here's the thing

3 ways to unfriend a Facebook friend without really unfriending them

[Updated February 20, 2018] Got an oversharing Facebook buddy who can’t stop with the food photos, a sullen friend who’s bringing you down with all his depressing updates, or a frenemy who you don’t want peeking at your Facebook photo albums? Well, you could always hit the “unfriend” button, but doing so might seem a bit extreme—and hey, what if they find out? Find out how to block someone on Facebook without them knowing, starting with…

1. Add chatterboxes to your “Acquaintances” list

So, you added a long-lost friend you remember fondly from high school, but they’re peppering your news feed with random links about their favorite TV shows, silly cat photos, and endless snapshots of their kids. It’s not that you want to slam the door on all their updates, mind you—just, well, most of them.

Here’s a quick, relatively painless solution: add your too-chatty friend to your Acquaintances list.

Once you do, Facebook will pare down the number of news feed updates you receive from them to a bare minimum. For example, you might still get notified that a far-flung Facebook acquaintance got married or landed a new job, but you’ll get sweet relief from the daily kitty snapshots.

Oh, and don’t worry: your friend will never know that you relegated them to your Acquaintance list.

To add a friend to your Acquaintance list on the Facebook web site:

  1. Hover your mouse over their name on their timeline or in your news feed.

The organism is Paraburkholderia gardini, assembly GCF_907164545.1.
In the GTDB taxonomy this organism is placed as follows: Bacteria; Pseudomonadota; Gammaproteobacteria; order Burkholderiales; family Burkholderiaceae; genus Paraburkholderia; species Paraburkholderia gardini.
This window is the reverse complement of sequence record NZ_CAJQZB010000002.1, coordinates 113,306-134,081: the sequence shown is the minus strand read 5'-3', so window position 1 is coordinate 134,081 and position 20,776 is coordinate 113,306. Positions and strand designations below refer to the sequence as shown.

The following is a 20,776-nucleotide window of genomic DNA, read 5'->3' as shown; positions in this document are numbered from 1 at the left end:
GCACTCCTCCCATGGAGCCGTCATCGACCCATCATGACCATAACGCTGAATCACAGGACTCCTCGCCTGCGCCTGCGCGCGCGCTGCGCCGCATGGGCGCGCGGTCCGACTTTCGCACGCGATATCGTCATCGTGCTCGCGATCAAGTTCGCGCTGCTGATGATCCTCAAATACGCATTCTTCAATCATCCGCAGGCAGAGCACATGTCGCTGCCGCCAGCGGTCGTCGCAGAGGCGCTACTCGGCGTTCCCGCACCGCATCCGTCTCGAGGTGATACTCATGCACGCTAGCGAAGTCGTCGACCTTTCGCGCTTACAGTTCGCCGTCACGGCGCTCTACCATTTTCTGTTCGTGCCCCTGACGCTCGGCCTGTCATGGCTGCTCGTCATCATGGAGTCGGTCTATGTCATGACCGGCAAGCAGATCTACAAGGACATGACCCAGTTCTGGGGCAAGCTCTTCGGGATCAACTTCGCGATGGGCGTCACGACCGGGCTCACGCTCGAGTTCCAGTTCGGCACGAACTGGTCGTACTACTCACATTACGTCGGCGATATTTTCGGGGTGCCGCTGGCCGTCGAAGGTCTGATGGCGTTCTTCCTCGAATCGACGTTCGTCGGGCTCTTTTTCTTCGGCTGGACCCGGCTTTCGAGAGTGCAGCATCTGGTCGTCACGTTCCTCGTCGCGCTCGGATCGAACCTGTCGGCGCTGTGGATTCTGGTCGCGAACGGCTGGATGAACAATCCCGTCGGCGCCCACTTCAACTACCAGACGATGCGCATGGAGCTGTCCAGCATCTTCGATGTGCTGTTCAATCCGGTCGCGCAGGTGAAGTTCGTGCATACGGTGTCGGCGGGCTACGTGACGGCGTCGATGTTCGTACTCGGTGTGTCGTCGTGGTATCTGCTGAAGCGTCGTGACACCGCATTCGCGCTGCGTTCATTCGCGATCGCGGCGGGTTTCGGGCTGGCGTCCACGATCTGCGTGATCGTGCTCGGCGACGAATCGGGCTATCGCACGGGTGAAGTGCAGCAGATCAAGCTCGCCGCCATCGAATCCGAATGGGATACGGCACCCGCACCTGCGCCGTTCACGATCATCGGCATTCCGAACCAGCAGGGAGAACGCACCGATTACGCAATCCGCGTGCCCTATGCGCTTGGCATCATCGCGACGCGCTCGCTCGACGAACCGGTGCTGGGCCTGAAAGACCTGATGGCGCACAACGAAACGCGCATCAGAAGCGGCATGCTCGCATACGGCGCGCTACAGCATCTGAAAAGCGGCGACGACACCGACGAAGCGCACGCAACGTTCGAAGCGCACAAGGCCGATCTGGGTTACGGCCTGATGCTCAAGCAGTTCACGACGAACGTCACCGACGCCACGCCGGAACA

2. When you see the pop-up window with their profile photo and a “Friends” button, hover your mouse over the Friends button. Doing so will reveal a new pop-up menu, starting with “Get Notifications.”
  3. Select the “Acquaintances” option.

To add a friend to your Acquaintance list on Facebook for iPhone or Android:

  1. Tap the name of a friend in your news feed, tap the Friends button, then tap Edit Friends Lists.
  2. Tap Acquaintances, then tap Done.

Bonus tip: To hide a post of your own from the folks on your Acquaintances list, choose the “Friends except…” option from the audience selector (the pull-down menu that sits right next to the Post button). When you select “Friends except,” you’ll see a big list of all your friends, as well as a search field; type “Acquaintances” to select your entire Acquaintances list.

Related: 5 ways to keep hackers out of your Facebook account

2. Block downers from your news feed

Here’s another scenario: you have a pal who won’t stop with the links to depressing news stories, the “I hate my job” updates, the bitter political rants, and the off-color, not-so-funny jokes. You’re not quite ready to unfriend your bummer of a buddy, but you need a break from seeing their name in your Facebook news feed.

Well, guess what: you can completely block updates from that downer of a friend in just a few clicks.

To block the posts of a specific friend on Facebook for iPhone, Android or web:

  1. Click or tap the three-dot menu button in the top-right corner of a friend’s post; doing so will open a pop-up menu with a series of options.